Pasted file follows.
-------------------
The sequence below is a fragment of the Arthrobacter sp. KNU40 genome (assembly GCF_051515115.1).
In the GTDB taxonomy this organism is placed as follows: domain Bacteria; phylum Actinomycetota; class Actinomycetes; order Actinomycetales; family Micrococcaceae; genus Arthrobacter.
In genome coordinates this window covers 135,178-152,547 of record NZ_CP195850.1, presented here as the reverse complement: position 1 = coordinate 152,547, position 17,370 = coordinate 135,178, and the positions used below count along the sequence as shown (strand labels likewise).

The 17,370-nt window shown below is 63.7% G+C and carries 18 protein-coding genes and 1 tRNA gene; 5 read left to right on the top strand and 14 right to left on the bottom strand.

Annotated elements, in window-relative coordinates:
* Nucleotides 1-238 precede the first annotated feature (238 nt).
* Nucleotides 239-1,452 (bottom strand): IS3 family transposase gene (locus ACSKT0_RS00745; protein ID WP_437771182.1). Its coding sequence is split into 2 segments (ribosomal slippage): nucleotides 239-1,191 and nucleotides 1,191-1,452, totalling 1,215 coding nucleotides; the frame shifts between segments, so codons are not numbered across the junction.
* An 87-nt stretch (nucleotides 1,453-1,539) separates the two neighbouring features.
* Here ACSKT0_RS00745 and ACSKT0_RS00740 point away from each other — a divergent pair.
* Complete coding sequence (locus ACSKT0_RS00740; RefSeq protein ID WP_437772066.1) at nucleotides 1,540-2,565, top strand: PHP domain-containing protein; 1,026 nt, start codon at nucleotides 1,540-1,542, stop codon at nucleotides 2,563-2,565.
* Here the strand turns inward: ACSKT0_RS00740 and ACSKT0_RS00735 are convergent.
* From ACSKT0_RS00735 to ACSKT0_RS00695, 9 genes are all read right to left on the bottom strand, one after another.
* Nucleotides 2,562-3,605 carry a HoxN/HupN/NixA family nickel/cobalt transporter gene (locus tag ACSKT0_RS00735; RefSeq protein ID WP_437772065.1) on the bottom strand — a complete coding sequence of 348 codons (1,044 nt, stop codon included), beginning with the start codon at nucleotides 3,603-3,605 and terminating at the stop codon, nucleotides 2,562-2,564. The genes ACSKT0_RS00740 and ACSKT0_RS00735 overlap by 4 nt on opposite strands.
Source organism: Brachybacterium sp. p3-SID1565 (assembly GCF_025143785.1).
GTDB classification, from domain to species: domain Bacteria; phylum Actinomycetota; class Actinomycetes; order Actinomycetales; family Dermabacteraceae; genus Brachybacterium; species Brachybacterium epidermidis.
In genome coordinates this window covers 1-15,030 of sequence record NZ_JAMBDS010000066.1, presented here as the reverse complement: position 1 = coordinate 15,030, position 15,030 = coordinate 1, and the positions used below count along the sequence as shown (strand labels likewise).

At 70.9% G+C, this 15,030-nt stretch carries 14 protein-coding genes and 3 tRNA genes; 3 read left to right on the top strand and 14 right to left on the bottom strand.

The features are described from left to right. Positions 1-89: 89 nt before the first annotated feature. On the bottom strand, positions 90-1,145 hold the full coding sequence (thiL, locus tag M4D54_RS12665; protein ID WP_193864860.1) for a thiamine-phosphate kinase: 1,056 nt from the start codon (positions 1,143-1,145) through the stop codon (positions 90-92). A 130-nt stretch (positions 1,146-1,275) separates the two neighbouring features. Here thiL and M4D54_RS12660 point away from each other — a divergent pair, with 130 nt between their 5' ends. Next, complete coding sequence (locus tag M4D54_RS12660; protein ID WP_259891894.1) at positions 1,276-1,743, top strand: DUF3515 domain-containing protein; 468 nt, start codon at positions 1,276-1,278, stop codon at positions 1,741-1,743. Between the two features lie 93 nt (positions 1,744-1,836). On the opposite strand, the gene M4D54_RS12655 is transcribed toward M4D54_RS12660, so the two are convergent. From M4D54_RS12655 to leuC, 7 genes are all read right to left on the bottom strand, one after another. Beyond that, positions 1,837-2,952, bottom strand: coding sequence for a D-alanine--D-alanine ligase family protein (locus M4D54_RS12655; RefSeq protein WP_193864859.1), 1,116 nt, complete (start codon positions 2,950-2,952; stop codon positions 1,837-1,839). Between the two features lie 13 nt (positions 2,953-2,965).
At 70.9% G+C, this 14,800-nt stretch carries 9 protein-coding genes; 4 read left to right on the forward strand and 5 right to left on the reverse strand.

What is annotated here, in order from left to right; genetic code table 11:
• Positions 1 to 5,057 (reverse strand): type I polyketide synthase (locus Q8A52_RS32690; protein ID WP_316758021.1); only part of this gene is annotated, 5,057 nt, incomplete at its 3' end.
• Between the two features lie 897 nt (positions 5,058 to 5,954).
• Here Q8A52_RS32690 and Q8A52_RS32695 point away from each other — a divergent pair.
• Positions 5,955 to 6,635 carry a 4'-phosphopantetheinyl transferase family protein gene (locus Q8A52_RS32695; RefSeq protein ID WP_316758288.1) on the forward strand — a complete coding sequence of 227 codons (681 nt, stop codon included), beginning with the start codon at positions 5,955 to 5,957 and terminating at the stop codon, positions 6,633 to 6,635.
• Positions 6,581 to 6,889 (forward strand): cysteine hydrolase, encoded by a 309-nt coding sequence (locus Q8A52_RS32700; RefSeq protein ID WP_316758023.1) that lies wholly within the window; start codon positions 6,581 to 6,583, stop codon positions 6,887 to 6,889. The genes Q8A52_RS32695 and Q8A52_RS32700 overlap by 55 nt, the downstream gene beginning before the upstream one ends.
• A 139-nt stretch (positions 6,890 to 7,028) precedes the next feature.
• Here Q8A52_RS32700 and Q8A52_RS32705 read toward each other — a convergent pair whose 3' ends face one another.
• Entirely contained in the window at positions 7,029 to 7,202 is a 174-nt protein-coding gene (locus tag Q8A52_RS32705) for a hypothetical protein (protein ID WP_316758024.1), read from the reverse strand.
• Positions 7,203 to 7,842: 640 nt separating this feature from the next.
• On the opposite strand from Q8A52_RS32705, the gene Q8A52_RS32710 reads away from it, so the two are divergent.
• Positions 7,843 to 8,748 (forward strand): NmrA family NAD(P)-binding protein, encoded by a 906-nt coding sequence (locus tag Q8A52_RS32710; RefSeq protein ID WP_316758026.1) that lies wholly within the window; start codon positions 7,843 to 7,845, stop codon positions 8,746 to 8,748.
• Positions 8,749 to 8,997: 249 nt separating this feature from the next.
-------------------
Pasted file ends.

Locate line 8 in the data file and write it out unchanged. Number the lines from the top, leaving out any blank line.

* An 87-nt stretch (nucleotides 1,453-1,539) separates the two neighbouring features.